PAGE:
Tuesday, January 19, 2010
The falls guy
“Don’t go chasing waterfalls,” the girl group TLC once warned. Paul McCartney, on the other hand, urged us not to go jumping them. After that he went off at a bit of a tangent, wibbling on about how much he needed love and consulting a rhyming dictionary to help him illustrate his point. (“Like a castle needs a tower. Like a raindrop needs a shower. Like cricket needs David Gower.” OK, I made that last one up.)
What triggered all this anti-waterfall sentiment remains a mystery, unless Macca and the lasses had had a day like I’ve just had. The fact is, I recklessly ignored TLC’s advice and did go chasing the wet sprinkly buggers this morning, and I’m not sure much good came of it. The rest of the day was mildly disappointing too, but I’ll come to that in a moment.
I was on one of those day-tours-in-a-people-carrier things, where they pick you up at 8am, drive you around to the places public transport don’t reach and drop you off at teatime when you’ve done the region’s edited highlights, as it were. A variety of companies in Kanchanaburi run these tours and it’s obvious now that most follow the exact same template, meaning I could have randomly swapped places with a fellow tourist at any point in the day and it wouldn’t have made any difference.
Driver and guide aside, our group consisted of four middle-aged white blokes and two southeast Asian spouses. In the vehicle’s centre three seats there was a mild-mannered fortysomething Frenchman, his thirtysomething spouse (fair enough) and me. Behind us sat a silver-haired Yorkshireman and alongside him was an obnoxious, paunchy, boorish, greying, balding and eminently punchable Australian tosser and his 12-year-old wife.
French bloke and his partner spoke only rudimentary English - though oddly enough, this was the language they communicated in - which meant I could get away with watching the world go by and not be forced into any stilted conversations. The downside was that I then had to listen to the guys behind me role-play David Brent and Chris Finch from The Office. Just think of the Aussie gobshite as Finchy, tirelessly sharing his reactionary views of Asia and the world with his overawed new friend. At one point I could have sworn I heard him giving advice on the best go-go bars to visit, though that might well be my journalistic exaggeration gene kicking in.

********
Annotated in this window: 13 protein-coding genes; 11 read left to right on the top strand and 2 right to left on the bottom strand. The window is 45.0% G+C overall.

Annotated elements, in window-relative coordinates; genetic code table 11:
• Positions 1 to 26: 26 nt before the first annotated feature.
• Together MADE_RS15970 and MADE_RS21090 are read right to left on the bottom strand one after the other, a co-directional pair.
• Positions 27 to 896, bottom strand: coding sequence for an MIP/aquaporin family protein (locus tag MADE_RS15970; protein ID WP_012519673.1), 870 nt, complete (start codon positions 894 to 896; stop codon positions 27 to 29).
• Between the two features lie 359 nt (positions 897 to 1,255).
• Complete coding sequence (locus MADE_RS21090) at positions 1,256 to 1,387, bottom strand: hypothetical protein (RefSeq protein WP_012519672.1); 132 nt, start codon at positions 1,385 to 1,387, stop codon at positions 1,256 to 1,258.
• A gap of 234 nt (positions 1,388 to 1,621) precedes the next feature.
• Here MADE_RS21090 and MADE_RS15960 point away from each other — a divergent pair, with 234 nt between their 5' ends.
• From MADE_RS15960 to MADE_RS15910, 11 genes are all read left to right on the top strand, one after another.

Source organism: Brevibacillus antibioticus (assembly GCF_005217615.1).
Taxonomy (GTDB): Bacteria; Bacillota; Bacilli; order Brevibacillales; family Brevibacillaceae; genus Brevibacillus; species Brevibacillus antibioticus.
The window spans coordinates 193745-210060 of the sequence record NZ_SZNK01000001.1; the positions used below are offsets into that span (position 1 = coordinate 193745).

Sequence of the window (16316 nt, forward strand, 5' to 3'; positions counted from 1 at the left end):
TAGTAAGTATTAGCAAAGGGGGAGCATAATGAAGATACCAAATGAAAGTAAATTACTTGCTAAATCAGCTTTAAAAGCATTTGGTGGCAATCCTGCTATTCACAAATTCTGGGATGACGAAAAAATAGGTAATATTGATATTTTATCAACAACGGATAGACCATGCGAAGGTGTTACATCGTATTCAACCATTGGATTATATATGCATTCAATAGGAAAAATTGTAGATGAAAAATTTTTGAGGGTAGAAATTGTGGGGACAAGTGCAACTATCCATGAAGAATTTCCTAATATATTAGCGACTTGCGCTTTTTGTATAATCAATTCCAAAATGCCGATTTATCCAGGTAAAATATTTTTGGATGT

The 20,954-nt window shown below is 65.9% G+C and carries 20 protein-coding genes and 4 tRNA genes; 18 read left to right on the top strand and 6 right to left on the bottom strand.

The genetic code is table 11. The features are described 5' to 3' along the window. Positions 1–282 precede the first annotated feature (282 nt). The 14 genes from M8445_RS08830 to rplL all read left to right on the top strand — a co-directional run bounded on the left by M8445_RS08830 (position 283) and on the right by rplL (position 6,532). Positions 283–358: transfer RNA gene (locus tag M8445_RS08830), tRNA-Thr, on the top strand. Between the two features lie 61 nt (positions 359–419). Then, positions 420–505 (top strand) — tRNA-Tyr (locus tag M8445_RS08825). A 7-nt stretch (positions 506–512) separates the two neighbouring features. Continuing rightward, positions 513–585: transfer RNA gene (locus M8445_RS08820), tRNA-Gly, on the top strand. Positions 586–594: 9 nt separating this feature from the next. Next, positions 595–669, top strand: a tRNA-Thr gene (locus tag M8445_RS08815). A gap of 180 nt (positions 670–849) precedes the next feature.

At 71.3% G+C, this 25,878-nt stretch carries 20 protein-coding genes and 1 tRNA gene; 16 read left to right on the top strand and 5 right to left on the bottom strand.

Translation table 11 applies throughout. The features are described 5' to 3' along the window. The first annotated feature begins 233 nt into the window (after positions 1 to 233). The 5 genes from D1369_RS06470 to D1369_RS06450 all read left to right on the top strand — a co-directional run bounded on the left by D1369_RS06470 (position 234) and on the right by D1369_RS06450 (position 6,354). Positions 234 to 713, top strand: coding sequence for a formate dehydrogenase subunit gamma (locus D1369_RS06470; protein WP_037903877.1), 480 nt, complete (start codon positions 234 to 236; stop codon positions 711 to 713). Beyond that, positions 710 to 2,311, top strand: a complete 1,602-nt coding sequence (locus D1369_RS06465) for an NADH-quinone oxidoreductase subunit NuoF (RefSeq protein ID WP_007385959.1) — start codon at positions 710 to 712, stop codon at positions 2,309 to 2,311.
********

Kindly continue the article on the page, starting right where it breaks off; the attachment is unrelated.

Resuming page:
Our first stop was the Erawan National Park with its picturesque seven-tiered waterfall. When the guide said we were staying two-and-a-half hours, I wondered how we were going to fill the time. The answer turned out to be: walking up a mountain trail, admiring each tier… and in your case, Davy boy, taking far too long with the old photography so that before you reach the highest waterfall you have to turn back in a panic and practically run down the sodding mountain.
Next we drove to Hellfire Pass, which is basically a railway cutting. To be fair, though, it is a railway cutting with a tragic history that deserves recognition. The slave labourers I wrote about yesterday endured an especially brutal time here carving a path through solid rock. The strikingly modern Hellfire Pass Memorial Museum that overlooks it stands as a testament to their suffering.
According to The Rough Guide to Southeast Asia that I’m carrying, the train journey along the Death Railway is really scenic in parts. Unfortunately the section of line that we travelled on just after 4pm is bounded mostly by fields. As we waited at the station, our guide advised us to nab a right-hand seat as soon as we boarded, as this would afford us the best views.
I got on the train. All the right-hand seats were taken by tourists. Bastards.
There I was, desperate to rubberneck and quietly resenting all the rubberneckers who’d got there before me. If we passed something vaguely interesting, they’d all lean towards the glassless windows and take photos. All I had was a view of white people’s backs. So I tried my luck in the next carriage or, to be more precise, that bit of the carriage where the doors are.
The train was packed not just with tourists but with children coming home from school. In front of me, two girls sat in the open doorway as it rattled along, their legs dangling over the side. Behind me, two teenage boys were doing something similar, except they were engaged in a fun fight for most of the journey. I shudder to think what Health & Safety would make of it.
Then, after about three stops, all the tourists got off and trooped back to their people carriers. We had one more destination: the Bridge on the River Kwai, which I’d seen yesterday. But by now Finchy’s rants were becoming ever more unguarded and expletive-strewn and when he got to “I’m sick and tired of the bloody Aborigines,” I’m sorry to say my brain imploded.